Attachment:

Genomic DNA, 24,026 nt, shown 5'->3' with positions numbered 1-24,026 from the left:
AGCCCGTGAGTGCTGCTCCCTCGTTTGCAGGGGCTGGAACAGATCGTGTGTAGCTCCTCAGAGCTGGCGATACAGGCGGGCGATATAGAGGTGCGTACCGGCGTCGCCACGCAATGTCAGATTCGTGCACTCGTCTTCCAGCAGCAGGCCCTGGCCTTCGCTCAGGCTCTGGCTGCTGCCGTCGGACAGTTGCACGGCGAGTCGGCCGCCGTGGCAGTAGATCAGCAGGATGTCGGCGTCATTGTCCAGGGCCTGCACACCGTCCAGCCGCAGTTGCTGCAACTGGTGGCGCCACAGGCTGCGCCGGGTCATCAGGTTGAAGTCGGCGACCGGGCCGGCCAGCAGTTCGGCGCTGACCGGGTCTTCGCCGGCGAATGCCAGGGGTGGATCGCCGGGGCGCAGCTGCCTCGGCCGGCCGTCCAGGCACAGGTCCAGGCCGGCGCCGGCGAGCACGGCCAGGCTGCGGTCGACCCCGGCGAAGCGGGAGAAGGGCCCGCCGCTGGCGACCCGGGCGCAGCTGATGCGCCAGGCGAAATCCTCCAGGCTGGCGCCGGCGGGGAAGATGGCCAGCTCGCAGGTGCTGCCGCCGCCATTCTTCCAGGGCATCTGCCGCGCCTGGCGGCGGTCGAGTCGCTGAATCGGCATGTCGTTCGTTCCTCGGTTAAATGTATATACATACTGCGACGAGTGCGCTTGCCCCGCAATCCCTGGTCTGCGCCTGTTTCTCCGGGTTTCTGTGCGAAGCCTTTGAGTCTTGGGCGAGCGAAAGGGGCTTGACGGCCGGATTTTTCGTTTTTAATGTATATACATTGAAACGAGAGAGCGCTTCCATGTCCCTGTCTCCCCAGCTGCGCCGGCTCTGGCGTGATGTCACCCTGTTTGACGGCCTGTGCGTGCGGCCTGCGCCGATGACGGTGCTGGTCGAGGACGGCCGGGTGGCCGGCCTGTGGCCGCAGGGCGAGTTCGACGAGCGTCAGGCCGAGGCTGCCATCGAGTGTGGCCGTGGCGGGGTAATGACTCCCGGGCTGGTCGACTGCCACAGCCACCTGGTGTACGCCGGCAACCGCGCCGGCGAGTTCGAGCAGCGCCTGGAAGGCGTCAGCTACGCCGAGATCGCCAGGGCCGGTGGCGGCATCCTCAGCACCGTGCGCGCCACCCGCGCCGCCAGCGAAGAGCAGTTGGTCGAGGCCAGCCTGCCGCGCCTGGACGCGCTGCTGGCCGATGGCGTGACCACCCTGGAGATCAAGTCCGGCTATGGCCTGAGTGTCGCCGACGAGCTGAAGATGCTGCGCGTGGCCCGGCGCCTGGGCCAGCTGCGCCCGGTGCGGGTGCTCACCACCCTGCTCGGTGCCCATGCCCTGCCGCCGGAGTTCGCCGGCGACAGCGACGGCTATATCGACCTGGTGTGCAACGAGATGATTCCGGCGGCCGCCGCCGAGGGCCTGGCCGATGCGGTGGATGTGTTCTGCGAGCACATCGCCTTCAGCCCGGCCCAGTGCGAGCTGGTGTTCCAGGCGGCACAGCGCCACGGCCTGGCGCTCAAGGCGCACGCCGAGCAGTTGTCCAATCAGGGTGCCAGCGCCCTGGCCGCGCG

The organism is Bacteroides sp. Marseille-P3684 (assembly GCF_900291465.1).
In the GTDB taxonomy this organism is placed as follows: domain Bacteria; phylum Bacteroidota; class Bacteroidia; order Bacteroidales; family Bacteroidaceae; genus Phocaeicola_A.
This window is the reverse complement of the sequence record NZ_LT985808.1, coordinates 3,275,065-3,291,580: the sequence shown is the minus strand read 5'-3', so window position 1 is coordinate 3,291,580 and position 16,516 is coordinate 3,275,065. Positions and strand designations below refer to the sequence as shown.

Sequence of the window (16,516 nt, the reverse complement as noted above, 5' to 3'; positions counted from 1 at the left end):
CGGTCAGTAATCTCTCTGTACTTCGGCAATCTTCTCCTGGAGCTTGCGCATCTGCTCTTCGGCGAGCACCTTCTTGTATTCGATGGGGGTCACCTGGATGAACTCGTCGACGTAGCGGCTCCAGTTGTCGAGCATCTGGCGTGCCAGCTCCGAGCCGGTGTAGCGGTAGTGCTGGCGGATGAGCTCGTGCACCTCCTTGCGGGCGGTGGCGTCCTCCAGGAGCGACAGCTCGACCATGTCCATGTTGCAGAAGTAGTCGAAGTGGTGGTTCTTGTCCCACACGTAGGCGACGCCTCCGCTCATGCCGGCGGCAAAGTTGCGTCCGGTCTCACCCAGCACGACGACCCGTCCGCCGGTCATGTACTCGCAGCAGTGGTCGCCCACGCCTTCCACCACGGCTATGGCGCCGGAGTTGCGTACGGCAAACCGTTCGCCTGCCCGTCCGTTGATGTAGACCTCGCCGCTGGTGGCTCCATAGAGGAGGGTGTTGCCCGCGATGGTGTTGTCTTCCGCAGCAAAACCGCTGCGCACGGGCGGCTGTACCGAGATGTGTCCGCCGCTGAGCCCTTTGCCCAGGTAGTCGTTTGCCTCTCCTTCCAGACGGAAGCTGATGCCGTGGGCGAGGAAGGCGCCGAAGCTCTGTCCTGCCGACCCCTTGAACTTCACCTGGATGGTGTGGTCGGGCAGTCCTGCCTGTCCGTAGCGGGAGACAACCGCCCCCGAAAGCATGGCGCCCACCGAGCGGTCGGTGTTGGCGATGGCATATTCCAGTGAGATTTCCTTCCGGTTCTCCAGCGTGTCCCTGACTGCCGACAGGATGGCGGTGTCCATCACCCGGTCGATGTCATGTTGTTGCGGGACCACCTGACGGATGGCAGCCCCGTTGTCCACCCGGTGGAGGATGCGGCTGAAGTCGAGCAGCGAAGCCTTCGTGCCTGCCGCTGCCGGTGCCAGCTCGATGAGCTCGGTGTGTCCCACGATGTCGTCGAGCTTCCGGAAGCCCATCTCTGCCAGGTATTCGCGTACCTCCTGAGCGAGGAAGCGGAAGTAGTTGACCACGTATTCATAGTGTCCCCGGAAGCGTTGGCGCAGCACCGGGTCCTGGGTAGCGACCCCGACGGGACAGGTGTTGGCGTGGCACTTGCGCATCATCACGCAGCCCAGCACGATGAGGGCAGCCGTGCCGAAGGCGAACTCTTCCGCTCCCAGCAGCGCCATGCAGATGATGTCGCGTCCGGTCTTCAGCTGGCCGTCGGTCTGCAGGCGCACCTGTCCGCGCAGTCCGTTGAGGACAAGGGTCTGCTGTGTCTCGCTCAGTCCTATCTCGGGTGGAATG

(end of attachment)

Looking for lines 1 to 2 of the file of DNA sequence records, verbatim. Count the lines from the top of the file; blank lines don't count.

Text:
Genomic DNA, 24,026 nt, shown 5'->3' with positions numbered 1-24,026 from the left:
AGCCCGTGAGTGCTGCTCCCTCGTTTGCAGGGGCTGGAACAGATCGTGTGTAGCTCCTCAGAGCTGGCGATACAGGCGGGCGATATAGAGGTGCGTACCGGCGTCGCCACGCAATGTCAGATTCGTGCACTCGTCTTCCAGCAGCAGGCCCTGGCCTTCGCTCAGGCTCTGGCTGCTGCCGTCGGACAGTTGCACGGCGAGTCGGCCGCCGTGGCAGTAGATCAGCAGGATGTCGGCGTCATTGTCCAGGGCCTGCACACCGTCCAGCCGCAGTTGCTGCAACTGGTGGCGCCACAGGCTGCGCCGGGTCATCAGGTTGAAGTCGGCGACCGGGCCGGCCAGCAGTTCGGCGCTGACCGGGTCTTCGCCGGCGAATGCCAGGGGTGGATCGCCGGGGCGCAGCTGCCTCGGCCGGCCGTCCAGGCACAGGTCCAGGCCGGCGCCGGCGAGCACGGCCAGGCTGCGGTCGACCCCGGCGAAGCGGGAGAAGGGCCCGCCGCTGGCGACCCGGGCGCAGCTGATGCGCCAGGCGAAATCCTCCAGGCTGGCGCCGGCGGGGAAGATGGCCAGCTCGCAGGTGCTGCCGCCGCCATTCTTCCAGGGCATCTGCCGCGCCTGGCGGCGGTCGAGTCGCTGAATCGGCATGTCGTTCGTTCCTCGGTTAAATGTATATACATACTGCGACGAGTGCGCTTGCCCCGCAATCCCTGGTCTGCGCCTGTTTCTCCGGGTTTCTGTGCGAAGCCTTTGAGTCTTGGGCGAGCGAAAGGGGCTTGACGGCCGGATTTTTCGTTTTTAATGTATATACATTGAAACGAGAGAGCGCTTCCATGTCCCTGTCTCCCCAGCTGCGCCGGCTCTGGCGTGATGTCACCCTGTTTGACGGCCTGTGCGTGCGGCCTGCGCCGATGACGGTGCTGGTCGAGGACGGCCGGGTGGCCGGCCTGTGGCCGCAGGGCGAGTTCGACGAGCGTCAGGCCGAGGCTGCCATCGAGTGTGGCCGTGGCGGGGTAATGACTCCCGGGCTGGTCGACTGCCACAGCCACCTGGTGTACGCCGGCAACCGCGCCGGCGAGTTCGAGCAGCGCCTGGAAGGCGTCAGCTACGCCGAGATCGCCAGGGCCGGTGGCGGCATCCTCAGCACCGTGCGCGCCACCCGCGCCGCCAGCGAAGAGCAGTTGGTCGAGGCCAGCCTGCCGCGCCTGGACGCGCTGCTGGCCGATGGCGTGACCACCCTGGAGATCAAGTCCGGCTATGGCCTGAGTGTCGCCGACGAGCTGAAGATGCTGCGCGTGGCCCGGCGCCTGGGCCAGCTGCGCCCGGTGCGGGTGCTCACCACCCTGCTCGGTGCCCATGCCCTGCCGCCGGAGTTCGCCGGCGACAGCGACGGCTATATCGACCTGGTGTGCAACGAGATGATTCCGGCGGCCGCCGCCGAGGGCCTGGCCGATGCGGTGGATGTGTTCTGCGAGCACATCGCCTTCAGCCCGGCCCAGTGCGAGCTGGTGTTCCAGGCGGCACAGCGCCACGGCCTGGCGCTCAAGGCGCACGCCGAGCAGTTGTCCAATCAGGGTGCCAGCGCCCTGGCCGCGCG